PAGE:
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The Roar


NRL players want their say on rules review

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22nd September, 2021

Some of the game’s biggest stars have called for the Rugby League Players’ Association to have a seat at the NRL’s end-of-season rules review.

In a statement issued on Wednesday, the Rugby League Players’ Association also opposed a proposed increase in fines of up to $125,000 for male players.

It comes after a season of ongoing feuds between the NRL and the RLPA, and the first joint meeting of the men’s and women’s Player Advisory Groups.

The group includes Daly Cherry-Evans, Wade Graham, Christian Welch, Damien Cook, Josh Hodgson, Ali Brigginshaw, Kezie Apps and Millie Boyle.

The call for a greater say in rules comes after player discontent over several changes made in the past two years amid claims of not being consulted.

That even prompted reports of a player revolt against chairman Peter V’landys after the NRL disagreed fatigue was a factor in the increase of foul play as a result to the rule changes.

Though the revolt was downplayed by the RLPA, they remain frustrated only two players sit on the NRL’s innovation committee while also lacking a voice in the now-dismantled competition committee.

“The process for rule changes throughout the 2021 season is of significant concern for the playing group,” the statement read. 

“These decisions were made without the RLPA directly involved, which deprived the process of the collective feedback from those with intimate on-field knowledge and those most impacted by the changes. 


“It is vital that the RLPA is directly involved in any review of the 2021 season, allowing the views of those who actively participated to be heard.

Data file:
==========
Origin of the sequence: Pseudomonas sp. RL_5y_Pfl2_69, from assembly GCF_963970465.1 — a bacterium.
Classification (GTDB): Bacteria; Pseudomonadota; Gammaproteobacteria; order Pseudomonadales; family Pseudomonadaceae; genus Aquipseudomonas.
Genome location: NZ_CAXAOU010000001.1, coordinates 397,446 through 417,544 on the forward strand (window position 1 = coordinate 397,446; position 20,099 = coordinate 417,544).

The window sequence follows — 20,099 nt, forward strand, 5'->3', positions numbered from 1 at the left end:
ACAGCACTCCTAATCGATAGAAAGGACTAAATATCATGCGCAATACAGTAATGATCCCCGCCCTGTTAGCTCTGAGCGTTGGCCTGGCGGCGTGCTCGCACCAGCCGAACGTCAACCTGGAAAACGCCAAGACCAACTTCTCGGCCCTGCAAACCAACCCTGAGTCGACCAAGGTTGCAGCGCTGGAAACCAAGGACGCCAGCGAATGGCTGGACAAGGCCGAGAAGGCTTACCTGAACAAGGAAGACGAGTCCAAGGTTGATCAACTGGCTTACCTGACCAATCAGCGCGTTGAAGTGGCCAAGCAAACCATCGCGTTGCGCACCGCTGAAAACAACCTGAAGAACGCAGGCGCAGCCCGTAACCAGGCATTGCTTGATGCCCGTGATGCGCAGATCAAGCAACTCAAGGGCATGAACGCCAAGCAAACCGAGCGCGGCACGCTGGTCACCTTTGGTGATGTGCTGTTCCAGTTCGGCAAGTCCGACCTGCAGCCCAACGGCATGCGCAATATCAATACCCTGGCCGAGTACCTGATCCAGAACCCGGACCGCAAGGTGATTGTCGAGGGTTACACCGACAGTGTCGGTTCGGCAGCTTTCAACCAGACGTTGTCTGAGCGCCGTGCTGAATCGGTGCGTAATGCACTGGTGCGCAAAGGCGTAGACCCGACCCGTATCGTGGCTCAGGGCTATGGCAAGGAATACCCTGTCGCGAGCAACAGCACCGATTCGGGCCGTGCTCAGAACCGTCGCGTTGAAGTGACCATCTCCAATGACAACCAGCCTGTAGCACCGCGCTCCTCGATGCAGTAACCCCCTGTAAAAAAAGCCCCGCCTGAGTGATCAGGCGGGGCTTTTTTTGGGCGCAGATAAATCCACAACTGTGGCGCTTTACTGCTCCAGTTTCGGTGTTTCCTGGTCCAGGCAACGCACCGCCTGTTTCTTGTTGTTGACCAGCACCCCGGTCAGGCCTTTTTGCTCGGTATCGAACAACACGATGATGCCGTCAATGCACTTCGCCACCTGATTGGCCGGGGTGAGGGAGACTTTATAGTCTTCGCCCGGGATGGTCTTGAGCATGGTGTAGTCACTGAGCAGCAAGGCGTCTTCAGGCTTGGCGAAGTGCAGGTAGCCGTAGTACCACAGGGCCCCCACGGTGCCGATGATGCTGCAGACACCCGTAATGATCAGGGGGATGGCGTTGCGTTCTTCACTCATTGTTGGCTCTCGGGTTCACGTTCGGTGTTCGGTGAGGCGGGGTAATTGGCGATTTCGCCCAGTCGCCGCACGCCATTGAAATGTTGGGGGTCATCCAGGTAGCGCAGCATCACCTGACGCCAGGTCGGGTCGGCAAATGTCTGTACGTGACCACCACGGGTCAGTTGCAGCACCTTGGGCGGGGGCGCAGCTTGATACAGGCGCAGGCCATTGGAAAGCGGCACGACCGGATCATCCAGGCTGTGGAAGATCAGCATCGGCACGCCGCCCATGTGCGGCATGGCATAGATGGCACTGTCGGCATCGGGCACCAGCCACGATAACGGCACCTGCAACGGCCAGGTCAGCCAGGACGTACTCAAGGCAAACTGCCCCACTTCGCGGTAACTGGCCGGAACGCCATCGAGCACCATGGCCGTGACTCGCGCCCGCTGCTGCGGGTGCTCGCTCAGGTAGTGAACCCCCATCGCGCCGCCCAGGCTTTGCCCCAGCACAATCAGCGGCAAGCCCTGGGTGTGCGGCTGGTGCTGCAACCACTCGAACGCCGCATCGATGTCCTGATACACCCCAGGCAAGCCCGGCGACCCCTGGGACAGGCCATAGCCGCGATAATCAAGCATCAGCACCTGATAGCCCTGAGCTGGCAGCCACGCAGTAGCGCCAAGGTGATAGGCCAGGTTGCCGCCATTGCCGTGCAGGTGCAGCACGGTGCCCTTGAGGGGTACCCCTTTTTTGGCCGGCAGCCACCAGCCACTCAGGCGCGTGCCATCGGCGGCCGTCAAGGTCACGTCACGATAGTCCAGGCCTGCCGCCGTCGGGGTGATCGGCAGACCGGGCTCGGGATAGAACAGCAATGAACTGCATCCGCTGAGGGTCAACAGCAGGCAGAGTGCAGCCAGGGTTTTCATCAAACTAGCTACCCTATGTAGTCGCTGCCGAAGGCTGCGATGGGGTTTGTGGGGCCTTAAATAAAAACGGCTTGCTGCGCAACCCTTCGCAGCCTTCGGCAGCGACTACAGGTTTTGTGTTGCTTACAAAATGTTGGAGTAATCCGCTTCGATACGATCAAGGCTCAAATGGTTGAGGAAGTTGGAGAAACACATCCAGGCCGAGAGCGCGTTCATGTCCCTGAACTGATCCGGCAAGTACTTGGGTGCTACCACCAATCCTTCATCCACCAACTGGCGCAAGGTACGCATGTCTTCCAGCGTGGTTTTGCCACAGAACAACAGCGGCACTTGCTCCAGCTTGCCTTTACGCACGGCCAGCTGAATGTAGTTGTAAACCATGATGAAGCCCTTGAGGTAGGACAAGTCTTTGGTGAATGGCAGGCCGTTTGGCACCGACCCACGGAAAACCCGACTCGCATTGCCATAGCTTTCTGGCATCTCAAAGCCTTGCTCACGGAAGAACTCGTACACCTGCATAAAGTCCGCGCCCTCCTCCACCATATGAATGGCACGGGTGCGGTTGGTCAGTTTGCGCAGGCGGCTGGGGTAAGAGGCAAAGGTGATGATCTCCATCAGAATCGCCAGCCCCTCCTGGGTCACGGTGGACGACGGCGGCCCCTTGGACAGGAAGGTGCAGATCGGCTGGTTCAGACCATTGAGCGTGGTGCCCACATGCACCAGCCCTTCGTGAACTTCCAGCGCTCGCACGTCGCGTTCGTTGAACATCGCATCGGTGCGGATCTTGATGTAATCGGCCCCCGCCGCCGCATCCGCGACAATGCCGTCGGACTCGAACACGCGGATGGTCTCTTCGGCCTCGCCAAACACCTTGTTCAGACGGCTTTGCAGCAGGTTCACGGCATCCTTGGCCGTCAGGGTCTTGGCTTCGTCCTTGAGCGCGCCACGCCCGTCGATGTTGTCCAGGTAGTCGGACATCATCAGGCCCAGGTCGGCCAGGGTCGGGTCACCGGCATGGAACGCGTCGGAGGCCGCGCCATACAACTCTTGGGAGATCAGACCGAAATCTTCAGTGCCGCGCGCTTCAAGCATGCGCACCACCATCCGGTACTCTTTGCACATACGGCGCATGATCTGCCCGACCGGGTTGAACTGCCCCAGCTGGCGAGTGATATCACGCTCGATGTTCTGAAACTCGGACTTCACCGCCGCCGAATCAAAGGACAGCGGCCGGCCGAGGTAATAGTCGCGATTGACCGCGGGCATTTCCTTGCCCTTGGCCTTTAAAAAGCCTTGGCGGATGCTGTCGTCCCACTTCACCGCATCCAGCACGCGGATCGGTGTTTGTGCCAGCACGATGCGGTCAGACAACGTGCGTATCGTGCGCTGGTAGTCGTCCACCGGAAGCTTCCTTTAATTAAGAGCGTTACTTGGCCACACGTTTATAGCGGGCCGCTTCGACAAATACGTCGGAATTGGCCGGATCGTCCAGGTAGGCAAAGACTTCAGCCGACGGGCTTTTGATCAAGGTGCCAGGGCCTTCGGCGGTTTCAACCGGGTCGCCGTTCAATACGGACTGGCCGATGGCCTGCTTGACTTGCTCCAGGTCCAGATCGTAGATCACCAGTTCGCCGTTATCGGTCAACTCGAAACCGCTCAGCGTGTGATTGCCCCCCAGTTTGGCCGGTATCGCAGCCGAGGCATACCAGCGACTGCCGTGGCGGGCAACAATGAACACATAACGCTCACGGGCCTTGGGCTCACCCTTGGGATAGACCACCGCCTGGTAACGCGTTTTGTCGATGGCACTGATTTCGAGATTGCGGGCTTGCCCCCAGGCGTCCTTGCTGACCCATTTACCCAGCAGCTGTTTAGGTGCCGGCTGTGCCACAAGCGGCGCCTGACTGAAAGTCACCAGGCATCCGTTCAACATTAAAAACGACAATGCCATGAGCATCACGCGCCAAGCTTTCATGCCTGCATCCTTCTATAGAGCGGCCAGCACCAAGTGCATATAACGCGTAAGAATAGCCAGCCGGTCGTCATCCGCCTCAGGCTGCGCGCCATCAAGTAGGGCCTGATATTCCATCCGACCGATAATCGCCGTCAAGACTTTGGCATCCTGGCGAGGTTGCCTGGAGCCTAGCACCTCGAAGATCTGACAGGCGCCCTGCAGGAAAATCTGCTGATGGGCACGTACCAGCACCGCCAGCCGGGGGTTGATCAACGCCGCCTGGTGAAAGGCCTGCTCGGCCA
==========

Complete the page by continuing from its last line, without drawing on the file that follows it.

“It is expected that the RLPA’s involvement in both rule review and implementation be a prerequisite moving forward.”

The group also claimed the push for an increase in the maximum fine from $50,000 to $125,000 to fix player behaviour was “inconsistent with other Australian and New Zealand sporting codes”.

As revealed by AAP in June, the RLPA also remain steadfast in their push for a CBA for women’s players. 

It’s understood the NRL is in support of that option, after the topic wasn’t raised in the most recent negotiations in 2017.

In turn, the union also want better financial security for NRLW players ahead of a busy 2022 which will include two competitions.

Relations between the players’ union and NRL remain stretched over the postponement of the women’s competition this season.

Several key players have criticised the communication of the league while head office is adamant at least 30 per cent of the playing group were not willing to relocate for the competition this year in a three-month hub.


Players were given a COVID relief payment of $3500 on top of their salaries this month, worth more than $500,000 for the season.